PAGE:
John Henry Newman, the Holy Spirit and the church : an examination of his fundamental pneumatic ecclesiology with special reference to the period 1826-53

Graham, Donald G. (2004). John Henry Newman, the Holy Spirit and the church : an examination of his fundamental pneumatic ecclesiology with special reference to the period 1826-53. PhD thesis The Open University.

DOI: https://doi.org/10.21954/ou.ro.0000f590

Abstract

This dissertation brings to light the fundamental place which the Holy Spirit occupies in the ecclesiology of John Henry Newman.

Chapter one describes the historical growth of Newman’s ecclesiology from his Evangelical idea of the Church as an invisible union of believers (1816-24) to his gradual acceptance of the visible dimension of the Church (1824-26) to his affirmation of the Church as a sacramental communion (post-1826).

Chapter two sets forth his trinitarian and incamational grammar and reviews the state of scholarship concerning his pneumatic christology to conclude that there is a lack of work focussing upon his view of the Holy Spirit in the life of the historical Jesus.

Chapter three examines Newman’s view of the congruity of divine personhood and temporal office wherein mediation and animation are hypostatic hallmarks of the offices of the eternal Son and Holy Spirit; it considers the implications of this view for his mariology.

Chapter four refutes charges that Newman’s pneumatic christology is actually an immanent Athanasian christology or is diminished by a deficient view of the humanity of the God-man. The strength of his pneumatic christology is then evinced with reference to events in the life of the God-man from his ontological constitution to his crucifixion.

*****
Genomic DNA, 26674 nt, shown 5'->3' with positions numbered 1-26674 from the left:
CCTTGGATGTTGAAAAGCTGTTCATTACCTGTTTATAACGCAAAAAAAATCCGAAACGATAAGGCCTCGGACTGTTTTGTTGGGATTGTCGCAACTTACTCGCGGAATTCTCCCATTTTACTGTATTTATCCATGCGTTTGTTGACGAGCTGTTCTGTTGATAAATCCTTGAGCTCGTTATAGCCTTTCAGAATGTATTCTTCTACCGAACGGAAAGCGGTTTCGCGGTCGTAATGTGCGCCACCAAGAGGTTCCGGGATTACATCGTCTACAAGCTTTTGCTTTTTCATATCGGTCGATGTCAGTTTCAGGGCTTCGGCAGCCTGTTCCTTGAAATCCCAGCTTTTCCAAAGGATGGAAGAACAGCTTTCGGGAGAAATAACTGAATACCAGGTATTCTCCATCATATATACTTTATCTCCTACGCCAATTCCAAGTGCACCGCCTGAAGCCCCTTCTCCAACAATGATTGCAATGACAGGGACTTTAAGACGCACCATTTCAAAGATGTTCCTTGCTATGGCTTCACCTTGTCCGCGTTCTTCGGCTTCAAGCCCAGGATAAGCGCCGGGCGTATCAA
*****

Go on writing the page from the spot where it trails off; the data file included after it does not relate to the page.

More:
Chapter five discusses Newman’s view of the Holy Spirit as the ‘leading actor’ in the Easter Mystery, his belief that the resurrection is the origin of ecclesia and the centrality of ascension-pentecost for his ‘Body of Christ’ ecclesiology.

Chapters six and seven test the argument that Newman’s ecclesiology is essentially a sacramental extension of his pneumatic christology with reference to his Essay on the Development of Christian Doctrine (1845). The thesis is that this text does not contain ‘pneumatological deficit’ because Newman invests his epistemological language with pneumatological and christological significance.

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